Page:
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The P&I 1000: Investing

Funds turn back clock in return to active equity

John J. Delaney believes more volatility is one reason for the rise in active management.

The largest U.S. defined benefit plans increased aggregate investment in actively managed U.S. equity strategies by 16.2% to $405.1 billion in the year ended Sept. 30, data from Pensions & Investments' annual survey of U.S. retirement plans show.

The rise in assets in active U.S. equity strategies by defined benefit plans among the largest 200 retirement plans is the first since 2014, analysis of P&I's survey data found.

Investment in actively managed U.S. bonds by P&I's universe of U.S. defined benefit plans rose 12.9% to $757 billion during the 12-month period.

In contrast, assets invested in passively managed U.S. equities by large U.S. defined benefit plans were relatively flat, up just 0.8% to $605.2 billion in the year ended Sept. 30 vs. the prior year, while assets invested in indexed bond strategies dropped nearly 6% to $130 billion compared to a year earlier.

The active-passive breakdown in the year ended Sept. 30 is a reversal from the same date a year earlier when assets managed in passively managed U.S. equity were up 13.8% and active U.S. equity assets in aggregate were down 9.6%.

The bump in actively managed U.S. equity shifted the balance in aggregate for defined benefit plans among the top 200 U.S. retirement plans to 40.1% active and 59.9% passive, as of Sept. 30, from 36.7% and 63.3% a year earlier.

Looking at the narrower universe of the 79 defined benefit plans that reported their active/passive split for both survey periods, the breakdown was 40.4% active vs. 59.6% passive in the year ended Sept. 30, and 36.4% active and 63.6% passive for the 12 months ended Sept. 30, 2017.

Industry observers said it's difficult to interpret the increase in actively managed U.S. equities in P&I's data, given the reasons for changes among plans surveyed vary widely.

For example, there isn't a clear trend among the 79 plans, with 42 increasing their investment in actively managed U.S. equity and 30 reducing their allocation.

The changes in active U.S. equity investment within this group ranged from a 200% plus increase to dropping active equity strategies entirely.

The $376.9 billion California Public Employees' Retirement System, Sacramento, for example, made the most dramatic change with a 215.5% increase in actively managed U.S. equities to $70.6 billion. That increase includes $13.2 billion of actively managed global equity assets that were reclassified as active U.S. equity, according to a note on the survey the fund submitted.

CalPERS reduced its allocation to passive U.S. equities by 27.1% to $45.1 billion.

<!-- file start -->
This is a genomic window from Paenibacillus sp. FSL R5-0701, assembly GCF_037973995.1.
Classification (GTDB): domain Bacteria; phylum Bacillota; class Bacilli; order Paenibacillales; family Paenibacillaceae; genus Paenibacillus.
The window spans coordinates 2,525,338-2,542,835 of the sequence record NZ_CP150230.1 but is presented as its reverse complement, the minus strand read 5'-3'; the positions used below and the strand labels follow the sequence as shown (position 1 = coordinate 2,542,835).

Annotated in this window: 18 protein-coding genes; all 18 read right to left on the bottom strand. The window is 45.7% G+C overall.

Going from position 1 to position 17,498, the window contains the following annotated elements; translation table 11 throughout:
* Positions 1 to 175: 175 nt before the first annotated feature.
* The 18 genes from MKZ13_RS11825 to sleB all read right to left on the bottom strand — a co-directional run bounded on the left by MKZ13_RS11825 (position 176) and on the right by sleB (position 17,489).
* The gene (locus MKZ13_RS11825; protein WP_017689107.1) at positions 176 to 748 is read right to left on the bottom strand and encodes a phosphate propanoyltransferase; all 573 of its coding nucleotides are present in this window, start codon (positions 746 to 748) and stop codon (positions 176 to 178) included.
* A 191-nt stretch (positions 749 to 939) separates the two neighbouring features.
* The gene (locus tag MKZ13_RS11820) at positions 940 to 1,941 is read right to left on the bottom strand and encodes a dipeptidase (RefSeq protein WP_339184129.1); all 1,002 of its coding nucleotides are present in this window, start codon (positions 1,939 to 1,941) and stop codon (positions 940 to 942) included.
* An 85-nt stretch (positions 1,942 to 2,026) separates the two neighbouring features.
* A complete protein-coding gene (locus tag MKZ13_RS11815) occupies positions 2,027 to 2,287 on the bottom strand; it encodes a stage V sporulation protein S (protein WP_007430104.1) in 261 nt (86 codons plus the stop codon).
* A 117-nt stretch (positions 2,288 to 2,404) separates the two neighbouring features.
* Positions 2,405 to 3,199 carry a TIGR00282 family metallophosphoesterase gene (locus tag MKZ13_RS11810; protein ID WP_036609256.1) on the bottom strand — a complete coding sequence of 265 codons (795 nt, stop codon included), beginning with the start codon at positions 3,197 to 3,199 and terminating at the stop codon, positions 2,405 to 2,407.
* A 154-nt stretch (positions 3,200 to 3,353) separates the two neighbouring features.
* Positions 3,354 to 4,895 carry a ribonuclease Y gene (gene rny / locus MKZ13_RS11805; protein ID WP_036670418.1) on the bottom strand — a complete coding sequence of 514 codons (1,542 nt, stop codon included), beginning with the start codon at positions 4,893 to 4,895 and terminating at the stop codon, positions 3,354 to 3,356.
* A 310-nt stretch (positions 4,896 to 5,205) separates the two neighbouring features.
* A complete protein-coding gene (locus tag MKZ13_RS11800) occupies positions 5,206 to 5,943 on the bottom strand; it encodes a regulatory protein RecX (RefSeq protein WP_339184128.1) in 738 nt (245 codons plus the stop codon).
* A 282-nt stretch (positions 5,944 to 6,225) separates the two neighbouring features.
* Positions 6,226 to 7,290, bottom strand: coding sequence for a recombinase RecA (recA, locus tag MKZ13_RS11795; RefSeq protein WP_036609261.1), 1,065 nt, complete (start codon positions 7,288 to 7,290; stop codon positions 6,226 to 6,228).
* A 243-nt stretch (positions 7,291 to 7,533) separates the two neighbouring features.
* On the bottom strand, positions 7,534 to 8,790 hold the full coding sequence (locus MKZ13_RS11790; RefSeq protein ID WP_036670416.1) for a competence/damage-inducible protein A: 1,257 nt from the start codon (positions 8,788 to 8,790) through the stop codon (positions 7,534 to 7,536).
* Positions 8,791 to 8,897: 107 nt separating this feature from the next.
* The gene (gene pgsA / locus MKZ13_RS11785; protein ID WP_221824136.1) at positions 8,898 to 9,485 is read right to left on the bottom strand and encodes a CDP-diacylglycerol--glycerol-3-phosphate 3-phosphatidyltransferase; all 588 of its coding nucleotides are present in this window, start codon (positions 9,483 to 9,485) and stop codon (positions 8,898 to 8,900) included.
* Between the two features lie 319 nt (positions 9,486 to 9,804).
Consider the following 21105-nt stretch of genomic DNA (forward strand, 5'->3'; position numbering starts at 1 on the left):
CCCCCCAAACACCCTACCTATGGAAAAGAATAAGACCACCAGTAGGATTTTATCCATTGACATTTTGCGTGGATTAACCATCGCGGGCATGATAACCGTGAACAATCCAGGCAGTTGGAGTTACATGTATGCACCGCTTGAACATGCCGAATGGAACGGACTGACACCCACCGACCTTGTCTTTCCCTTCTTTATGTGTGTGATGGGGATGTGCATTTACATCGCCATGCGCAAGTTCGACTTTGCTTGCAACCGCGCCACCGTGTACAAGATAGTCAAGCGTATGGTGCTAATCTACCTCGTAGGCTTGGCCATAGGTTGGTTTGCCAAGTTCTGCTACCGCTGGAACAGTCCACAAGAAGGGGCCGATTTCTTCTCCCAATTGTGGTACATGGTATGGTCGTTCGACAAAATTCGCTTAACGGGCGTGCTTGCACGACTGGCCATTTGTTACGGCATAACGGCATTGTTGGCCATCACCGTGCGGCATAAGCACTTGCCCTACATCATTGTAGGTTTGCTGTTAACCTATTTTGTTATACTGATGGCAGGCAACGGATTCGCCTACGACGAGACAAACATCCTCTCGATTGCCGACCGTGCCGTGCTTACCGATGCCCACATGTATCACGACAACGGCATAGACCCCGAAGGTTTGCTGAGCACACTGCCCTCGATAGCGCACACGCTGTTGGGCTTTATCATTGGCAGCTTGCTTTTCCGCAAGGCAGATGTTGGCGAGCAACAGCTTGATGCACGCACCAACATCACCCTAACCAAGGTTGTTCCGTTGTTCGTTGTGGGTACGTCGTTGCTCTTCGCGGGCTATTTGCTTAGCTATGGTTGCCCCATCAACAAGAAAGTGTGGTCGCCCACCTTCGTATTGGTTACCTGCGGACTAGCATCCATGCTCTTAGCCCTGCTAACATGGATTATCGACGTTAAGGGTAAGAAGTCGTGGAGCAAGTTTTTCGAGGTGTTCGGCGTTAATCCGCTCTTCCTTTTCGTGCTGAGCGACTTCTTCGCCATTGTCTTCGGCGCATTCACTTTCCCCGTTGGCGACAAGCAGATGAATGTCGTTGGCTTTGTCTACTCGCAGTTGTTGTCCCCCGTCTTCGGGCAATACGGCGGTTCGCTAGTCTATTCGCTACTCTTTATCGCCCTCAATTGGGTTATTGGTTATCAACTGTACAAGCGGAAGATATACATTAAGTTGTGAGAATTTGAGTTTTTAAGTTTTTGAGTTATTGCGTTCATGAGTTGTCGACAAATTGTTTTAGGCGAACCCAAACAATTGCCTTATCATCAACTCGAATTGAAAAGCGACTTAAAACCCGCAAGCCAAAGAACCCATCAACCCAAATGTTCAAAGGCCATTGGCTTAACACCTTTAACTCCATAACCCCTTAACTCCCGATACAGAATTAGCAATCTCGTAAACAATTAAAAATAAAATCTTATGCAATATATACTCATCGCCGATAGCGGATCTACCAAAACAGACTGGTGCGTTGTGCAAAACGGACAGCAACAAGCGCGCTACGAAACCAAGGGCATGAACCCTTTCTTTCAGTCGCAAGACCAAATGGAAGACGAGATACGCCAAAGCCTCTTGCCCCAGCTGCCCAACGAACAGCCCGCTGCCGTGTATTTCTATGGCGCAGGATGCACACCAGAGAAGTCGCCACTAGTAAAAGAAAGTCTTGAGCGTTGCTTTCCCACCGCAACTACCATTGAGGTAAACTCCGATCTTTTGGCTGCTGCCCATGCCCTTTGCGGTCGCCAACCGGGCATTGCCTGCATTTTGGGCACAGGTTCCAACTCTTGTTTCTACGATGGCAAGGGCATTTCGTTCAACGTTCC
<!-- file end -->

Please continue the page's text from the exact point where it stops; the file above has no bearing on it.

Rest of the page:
John "Mike" Osborn, a Cal- PERS' spokesman, declined to comment after a request for more information.

Similarly, 46 plan sponsors in the survey increased their weighting to indexed U.S. equity while 27 decreased investment in these strategies. The percentage change for this group was between 318.7% to a complete withdrawal.

But sources agreed one of the likely drivers behind the move to active management is the condition of global markets.

"If you look back over the last five years, there were big swings to passive management as investors tired of their active managers not producing alpha in the long-running bull market," said John J. Delaney, portfolio manager, who is based in the Philadelphia office of Willis Towers Watson PLC.

Mr. Delaney said the ending of quantitative easing and the specter of rising volatility is pushing investors to reconsider active equity on the premise that managers will find more opportunities to generate alpha.

The $153.1 billion Teacher Retirement System of Texas, Austin, for example, increased its allocation to actively managed U.S. equities by 46.3% to $22.2 billion and reduced the allocation to indexed U.S. equities by 70.1% to $3.5 billion in the year ended Sept. 30.

The reduction in passive equities, which are managed internally at Texas Teachers, was used to fund "lower-risk investments during this (late) stage of the market cycle, including opportunistic credit," said Dale West, senior managing director of the fund's external public markets group, in an email.

The fund also significantly increased the allocation to actively managed, quantitative, factor-based equity portfolios: TRS investment staff managed a total of $15.5 billion internally in U.S. and international equity factor-based portfolios as of Sept. 30, up from $7.4 billion a year earlier.

P&I's data likely reflect a move by many U.S. plan sponsors into quantitatively managed factor-based portfolios, said Steven J. Foresti, chief investment officer, Wilshire Consulting, Santa Monica, Calif.